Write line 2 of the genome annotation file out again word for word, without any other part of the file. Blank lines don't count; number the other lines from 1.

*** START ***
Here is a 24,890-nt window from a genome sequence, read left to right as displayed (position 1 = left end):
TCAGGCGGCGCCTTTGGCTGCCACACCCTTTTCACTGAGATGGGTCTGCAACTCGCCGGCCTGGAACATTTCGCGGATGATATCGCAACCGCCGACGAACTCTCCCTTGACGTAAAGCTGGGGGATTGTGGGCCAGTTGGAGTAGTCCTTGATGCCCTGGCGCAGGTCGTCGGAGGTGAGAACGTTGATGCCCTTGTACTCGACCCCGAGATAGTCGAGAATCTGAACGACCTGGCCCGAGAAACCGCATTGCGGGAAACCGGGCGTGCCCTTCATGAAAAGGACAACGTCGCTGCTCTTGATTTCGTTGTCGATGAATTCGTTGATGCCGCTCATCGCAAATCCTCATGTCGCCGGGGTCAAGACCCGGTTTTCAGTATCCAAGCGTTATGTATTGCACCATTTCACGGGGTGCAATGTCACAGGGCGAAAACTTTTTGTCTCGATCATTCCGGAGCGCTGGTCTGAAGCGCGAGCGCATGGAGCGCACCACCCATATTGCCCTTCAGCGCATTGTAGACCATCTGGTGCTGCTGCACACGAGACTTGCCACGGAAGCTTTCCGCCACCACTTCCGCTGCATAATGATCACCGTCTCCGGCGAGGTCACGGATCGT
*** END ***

TCAGGCGGCGCCTTTGGCTGCCACACCCTTTTCACTGAGATGGGTCTGCAACTCGCCGGCCTGGAACATTTCGCGGATGATATCGCAACCGCCGACGAACTCTCCCTTGACGTAAAGCTGGGGGATTGTGGGCCAGTTGGAGTAGTCCTTGATGCCCTGGCGCAGGTCGTCGGAGGTGAGAACGTTGATGCCCTTGTACTCGACCCCGAGATAGTCGAGAATCTGAACGACCTGGCCCGAGAAACCGCATTGCGGGAAACCGGGCGTGCCCTTCATGAAAAGGACAACGTCGCTGCTCTTGATTTCGTTGTCGATGAATTCGTTGATGCCGCTCATCGCAAATCCTCATGTCGCCGGGGTCAAGACCCGGTTTTCAGTATCCAAGCGTTATGTATTGCACCATTTCACGGGGTGCAATGTCACAGGGCGAAAACTTTTTGTCTCGATCATTCCGGAGCGCTGGTCTGAAGCGCGAGCGCATGGAGCGCACCACCCATATTGCCCTTCAGCGCATTGTAGACCATCTGGTGCTGCTGCACACGAGACTTGCCACGGAAGCTTTCCGCCACCACTTCCGCTGCATAATGATCACCGTCTCCGGCGAGGTCACGGATCGT